Facebook drone that could bring global internet access completes test flight

Mark Zuckerberg’s long-term plan for the Aquila drone is to have it and others provide internet access to 4bn people around the world who are in the dark

A solar-powered drone backed by Facebook that could one day provide worldwide internet access has completed a test flight in Arizona, after an earlier attempt ended with a crash landing.

Related: Facebook’s solar-powered drone under investigation after ‘accident’

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Internet regulation: is it time to rein in the tech giants?

Fake news and Isis propaganda have raised concern about the power of the web. But with cyberspace controlled by a handful of giant firms, can governments ever hope to curb them – and is that even desirable?

“Enough is enough,” said Theresa May outside 10 Downing Street after the London Bridge attack last month. “When it comes to taking on extremism and terrorism, things need to change.” And one of those things was the behaviour of internet firms, which should not allow extremism a place to breed. “Yet that is precisely what the internet – and the big companies that provide internet-based services – provide,” she continued.

May’s speech was only the latest example of the frustration among governments with the way that the internet, and internet companies, seem to elude and ignore the rules by which everyone else has to live. From encrypted apps used by terrorists (but also by peaceful activists) to online abuse, and fake news to hacking and radicalisation, the friction between the two sides is growing. France and Germany have implemented fines for companies that allow Nazi content to remain online, while in the US the FBI demanded that Apple write software to hack into an iPhone used by one of the San Bernardino killers, and took the firm to court when it refused.

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The biographical video games playing at real life

An emerging genre of games based on people’s real-life experiences is proving provocative and compelling

In my myriad careers as a video game player, I have waited tables in Diner Dash, manned trebuchets in Total War, driven cabs in Crazy Taxi, delivered newspapers as Paperboy and tilled fields in Farming Simulator. Play is work’s twin, and video games are characterised by their capacity to allow us to inhabit the vocations and occupations of others. In general, however, the people whose lives we dip into, playfully, are anonymous, or at least fictional. Literature has biography. Film has biopic. But the interactive biography (the biogame?) has been mostly absent from video games.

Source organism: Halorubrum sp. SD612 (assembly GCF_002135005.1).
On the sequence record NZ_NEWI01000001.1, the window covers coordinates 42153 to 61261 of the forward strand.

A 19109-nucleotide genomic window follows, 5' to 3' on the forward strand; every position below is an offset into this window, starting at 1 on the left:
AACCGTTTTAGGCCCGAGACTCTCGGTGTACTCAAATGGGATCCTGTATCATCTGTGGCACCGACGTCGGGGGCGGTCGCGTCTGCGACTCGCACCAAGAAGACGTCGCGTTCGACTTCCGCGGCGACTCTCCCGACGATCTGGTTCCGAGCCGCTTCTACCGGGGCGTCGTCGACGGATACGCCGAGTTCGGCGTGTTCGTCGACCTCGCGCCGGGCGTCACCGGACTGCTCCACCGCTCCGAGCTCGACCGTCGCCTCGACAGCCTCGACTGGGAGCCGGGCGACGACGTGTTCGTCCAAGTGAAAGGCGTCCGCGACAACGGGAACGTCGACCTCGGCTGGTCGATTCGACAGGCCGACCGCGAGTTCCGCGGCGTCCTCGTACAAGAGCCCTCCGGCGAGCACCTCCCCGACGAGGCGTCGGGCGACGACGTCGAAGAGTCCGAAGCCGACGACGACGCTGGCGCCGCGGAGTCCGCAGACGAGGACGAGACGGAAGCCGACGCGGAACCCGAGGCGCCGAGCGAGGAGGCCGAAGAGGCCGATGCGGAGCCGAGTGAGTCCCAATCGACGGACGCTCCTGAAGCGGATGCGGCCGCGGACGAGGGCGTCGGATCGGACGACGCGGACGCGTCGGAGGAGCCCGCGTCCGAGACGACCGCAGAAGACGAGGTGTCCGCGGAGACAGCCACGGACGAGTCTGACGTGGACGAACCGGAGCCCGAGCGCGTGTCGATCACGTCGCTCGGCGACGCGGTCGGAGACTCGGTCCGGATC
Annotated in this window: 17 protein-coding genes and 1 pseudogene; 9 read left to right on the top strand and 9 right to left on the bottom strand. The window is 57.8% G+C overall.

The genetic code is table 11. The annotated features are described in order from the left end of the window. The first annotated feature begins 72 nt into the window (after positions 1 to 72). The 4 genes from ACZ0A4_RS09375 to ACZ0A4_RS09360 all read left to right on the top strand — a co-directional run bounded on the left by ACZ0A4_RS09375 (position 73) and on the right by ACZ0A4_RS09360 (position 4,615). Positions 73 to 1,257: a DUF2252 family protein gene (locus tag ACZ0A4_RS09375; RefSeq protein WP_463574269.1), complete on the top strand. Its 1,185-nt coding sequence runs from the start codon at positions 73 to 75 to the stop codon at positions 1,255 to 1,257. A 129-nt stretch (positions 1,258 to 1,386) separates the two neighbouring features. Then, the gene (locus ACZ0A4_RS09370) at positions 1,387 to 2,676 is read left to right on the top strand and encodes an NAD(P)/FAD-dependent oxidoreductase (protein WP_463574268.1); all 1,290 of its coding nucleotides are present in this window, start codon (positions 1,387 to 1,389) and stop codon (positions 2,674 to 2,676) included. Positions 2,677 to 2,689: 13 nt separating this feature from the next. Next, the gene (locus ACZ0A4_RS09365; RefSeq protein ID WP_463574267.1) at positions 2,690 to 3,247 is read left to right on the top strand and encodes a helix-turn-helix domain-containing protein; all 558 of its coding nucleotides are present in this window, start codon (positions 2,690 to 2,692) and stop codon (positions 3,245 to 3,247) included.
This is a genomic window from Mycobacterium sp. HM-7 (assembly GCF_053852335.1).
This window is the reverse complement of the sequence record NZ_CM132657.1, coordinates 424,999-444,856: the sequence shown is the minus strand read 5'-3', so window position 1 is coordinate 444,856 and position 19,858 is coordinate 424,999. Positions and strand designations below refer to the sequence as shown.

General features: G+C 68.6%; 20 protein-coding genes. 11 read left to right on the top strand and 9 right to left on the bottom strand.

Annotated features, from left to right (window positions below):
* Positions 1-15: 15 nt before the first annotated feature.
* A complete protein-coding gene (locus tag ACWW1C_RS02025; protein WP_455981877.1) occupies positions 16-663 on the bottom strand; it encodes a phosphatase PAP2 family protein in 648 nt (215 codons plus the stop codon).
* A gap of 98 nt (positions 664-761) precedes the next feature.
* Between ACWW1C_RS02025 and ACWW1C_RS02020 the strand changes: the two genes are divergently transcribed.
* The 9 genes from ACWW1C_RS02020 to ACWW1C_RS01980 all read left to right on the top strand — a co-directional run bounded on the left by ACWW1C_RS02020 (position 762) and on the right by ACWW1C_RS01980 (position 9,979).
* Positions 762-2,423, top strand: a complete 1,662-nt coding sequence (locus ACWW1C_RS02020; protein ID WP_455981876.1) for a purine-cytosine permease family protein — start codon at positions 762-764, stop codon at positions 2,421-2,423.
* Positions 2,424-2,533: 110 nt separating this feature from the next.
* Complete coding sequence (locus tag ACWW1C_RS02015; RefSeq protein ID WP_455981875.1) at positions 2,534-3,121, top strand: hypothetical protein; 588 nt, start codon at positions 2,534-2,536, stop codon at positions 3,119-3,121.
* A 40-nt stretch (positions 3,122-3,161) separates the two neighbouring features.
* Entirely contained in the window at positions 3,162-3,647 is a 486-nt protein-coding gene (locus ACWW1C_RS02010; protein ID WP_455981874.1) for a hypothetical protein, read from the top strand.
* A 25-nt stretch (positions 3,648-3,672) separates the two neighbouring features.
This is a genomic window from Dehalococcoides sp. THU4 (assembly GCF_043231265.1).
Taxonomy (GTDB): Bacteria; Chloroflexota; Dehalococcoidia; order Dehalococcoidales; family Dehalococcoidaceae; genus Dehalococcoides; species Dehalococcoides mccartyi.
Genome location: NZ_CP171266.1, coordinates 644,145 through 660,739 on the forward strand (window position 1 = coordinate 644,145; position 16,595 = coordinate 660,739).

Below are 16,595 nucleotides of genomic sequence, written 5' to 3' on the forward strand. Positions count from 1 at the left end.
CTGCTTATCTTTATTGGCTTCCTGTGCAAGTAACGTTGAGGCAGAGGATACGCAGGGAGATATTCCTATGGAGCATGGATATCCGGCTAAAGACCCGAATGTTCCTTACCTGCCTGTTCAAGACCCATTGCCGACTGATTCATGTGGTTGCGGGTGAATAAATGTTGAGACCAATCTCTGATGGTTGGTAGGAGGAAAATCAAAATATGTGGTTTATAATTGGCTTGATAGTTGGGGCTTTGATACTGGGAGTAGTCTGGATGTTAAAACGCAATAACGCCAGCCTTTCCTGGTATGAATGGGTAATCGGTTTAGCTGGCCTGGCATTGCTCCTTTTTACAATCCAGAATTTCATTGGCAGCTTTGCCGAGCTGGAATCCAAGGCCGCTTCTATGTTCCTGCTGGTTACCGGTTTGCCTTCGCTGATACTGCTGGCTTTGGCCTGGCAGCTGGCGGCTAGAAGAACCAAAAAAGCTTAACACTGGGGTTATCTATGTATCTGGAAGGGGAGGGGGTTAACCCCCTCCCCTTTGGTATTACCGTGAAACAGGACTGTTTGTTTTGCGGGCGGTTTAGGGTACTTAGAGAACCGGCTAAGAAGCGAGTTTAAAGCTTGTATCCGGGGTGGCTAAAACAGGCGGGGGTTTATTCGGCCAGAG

The closest the medium has come is perhaps in the realm of sports, where for more than three decades we have been able to assume the likeness and talents of superstar athletes, from 1984’s Daley Thompson’s Decathlon to any one of the thousands of footballers who populate each year’s Fifa. This is more aspirational role play than earnest biographical study, however. Tiger Woods was for years the cover star of EA’s flagship golfing series of video games, which in the manner of professional endorsements exclusively focused on his triumphs at the tee. The more sinewy fodder of Woods’s off-green breakdown was not only overlooked in games, but actively shunned: in 2013 the golfer’s lucrative contract with EA was not renewed.

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To tackle Google’s power, regulators have to go after its ownership of data

Long-term the aim is to find profitable uses for its stockpiled information

The problem with regulating technology companies is that, faced with tough new rules, they can eventually innovate their way out, often by switching to newer, unregulated technologies. The risk of targeted regulation informed by little other than economic doctrines might even be fuelling a corporate quest for eternal disruption: instead of surrendering to the regulators, technology firms prefer to abandon their old business model.

It’s through this lens that we should interpret the likely fallout from the €2.4bn fine imposed on Alphabet, Google’s parent company, by the European commission. It arrives after a lengthy, seven-year investigation into whether the company abused its dominance to promote its own online shopping service above search results. The commission’s case seems sound; the sad fate of small online retailers, unable to compete with Alphabet over the past decade, suggests as much.

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